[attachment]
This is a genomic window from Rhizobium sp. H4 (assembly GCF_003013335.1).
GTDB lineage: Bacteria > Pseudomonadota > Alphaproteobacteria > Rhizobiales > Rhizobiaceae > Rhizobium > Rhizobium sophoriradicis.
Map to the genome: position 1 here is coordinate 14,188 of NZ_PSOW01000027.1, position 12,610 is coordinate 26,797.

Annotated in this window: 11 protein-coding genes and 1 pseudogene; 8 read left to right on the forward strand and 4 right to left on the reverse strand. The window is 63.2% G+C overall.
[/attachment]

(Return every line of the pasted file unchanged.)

This is a genomic window from Rhizobium sp. H4 (assembly GCF_003013335.1).
GTDB lineage: Bacteria > Pseudomonadota > Alphaproteobacteria > Rhizobiales > Rhizobiaceae > Rhizobium > Rhizobium sophoriradicis.
Map to the genome: position 1 here is coordinate 14,188 of NZ_PSOW01000027.1, position 12,610 is coordinate 26,797.

Annotated in this window: 11 protein-coding genes and 1 pseudogene; 8 read left to right on the forward strand and 4 right to left on the reverse strand. The window is 63.2% G+C overall.